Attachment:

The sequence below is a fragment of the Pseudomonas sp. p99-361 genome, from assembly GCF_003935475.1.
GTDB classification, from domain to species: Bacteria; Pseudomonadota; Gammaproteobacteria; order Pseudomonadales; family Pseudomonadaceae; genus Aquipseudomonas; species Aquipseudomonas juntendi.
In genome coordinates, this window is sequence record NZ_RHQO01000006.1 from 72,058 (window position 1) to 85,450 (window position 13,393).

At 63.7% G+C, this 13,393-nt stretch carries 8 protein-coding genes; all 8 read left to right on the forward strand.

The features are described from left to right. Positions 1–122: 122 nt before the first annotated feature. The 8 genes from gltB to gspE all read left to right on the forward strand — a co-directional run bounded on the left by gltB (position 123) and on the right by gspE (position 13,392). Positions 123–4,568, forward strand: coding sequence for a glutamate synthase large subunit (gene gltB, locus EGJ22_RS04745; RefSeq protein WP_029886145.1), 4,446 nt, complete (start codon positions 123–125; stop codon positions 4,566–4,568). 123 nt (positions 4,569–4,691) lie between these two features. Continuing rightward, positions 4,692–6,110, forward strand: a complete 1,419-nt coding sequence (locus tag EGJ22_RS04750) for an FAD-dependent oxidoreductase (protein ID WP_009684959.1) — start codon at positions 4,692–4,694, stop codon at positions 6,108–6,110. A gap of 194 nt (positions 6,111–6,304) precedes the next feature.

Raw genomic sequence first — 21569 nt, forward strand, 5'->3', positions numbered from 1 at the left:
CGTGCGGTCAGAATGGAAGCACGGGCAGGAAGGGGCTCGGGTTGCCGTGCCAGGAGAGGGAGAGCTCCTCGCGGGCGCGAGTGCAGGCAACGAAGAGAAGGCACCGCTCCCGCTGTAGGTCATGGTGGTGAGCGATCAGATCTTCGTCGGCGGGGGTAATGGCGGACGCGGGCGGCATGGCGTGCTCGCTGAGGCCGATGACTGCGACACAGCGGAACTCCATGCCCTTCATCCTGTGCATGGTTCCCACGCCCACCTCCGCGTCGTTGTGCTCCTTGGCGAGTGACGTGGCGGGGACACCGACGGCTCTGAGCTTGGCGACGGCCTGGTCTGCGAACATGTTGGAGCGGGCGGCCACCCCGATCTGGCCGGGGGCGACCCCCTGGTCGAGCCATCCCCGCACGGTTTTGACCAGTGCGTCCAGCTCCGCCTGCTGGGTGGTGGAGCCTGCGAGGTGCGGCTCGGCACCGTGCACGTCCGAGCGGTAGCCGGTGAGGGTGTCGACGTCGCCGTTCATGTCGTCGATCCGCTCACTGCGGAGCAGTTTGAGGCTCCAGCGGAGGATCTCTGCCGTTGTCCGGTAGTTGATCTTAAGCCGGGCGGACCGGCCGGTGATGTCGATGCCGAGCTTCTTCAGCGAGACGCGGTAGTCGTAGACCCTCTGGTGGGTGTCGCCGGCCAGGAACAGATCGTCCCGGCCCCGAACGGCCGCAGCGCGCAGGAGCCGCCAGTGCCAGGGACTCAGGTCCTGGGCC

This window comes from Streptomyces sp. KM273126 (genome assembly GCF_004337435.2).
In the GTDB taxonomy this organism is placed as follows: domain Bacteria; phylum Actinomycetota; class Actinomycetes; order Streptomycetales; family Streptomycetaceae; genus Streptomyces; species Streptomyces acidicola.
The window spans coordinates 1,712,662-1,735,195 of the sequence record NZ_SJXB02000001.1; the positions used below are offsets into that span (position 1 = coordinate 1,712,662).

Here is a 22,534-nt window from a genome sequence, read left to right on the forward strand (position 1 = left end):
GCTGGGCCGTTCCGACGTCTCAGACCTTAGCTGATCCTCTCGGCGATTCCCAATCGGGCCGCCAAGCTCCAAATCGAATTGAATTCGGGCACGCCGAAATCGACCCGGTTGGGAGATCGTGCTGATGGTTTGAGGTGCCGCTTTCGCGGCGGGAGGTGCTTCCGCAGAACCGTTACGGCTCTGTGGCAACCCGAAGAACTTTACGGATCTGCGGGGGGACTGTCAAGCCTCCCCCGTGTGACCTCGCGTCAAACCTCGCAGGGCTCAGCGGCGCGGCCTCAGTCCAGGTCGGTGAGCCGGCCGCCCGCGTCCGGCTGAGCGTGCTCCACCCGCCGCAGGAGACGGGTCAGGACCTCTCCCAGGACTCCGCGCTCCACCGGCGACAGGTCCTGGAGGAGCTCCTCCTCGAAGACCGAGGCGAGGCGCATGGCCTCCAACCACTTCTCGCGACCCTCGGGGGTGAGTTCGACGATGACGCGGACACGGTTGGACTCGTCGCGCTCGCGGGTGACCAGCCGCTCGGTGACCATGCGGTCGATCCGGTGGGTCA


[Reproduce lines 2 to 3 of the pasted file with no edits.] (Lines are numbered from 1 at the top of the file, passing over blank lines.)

GTDB classification, from domain to species: Bacteria; Pseudomonadota; Gammaproteobacteria; order Pseudomonadales; family Pseudomonadaceae; genus Aquipseudomonas; species Aquipseudomonas juntendi.
In genome coordinates, this window is sequence record NZ_RHQO01000006.1 from 72,058 (window position 1) to 85,450 (window position 13,393).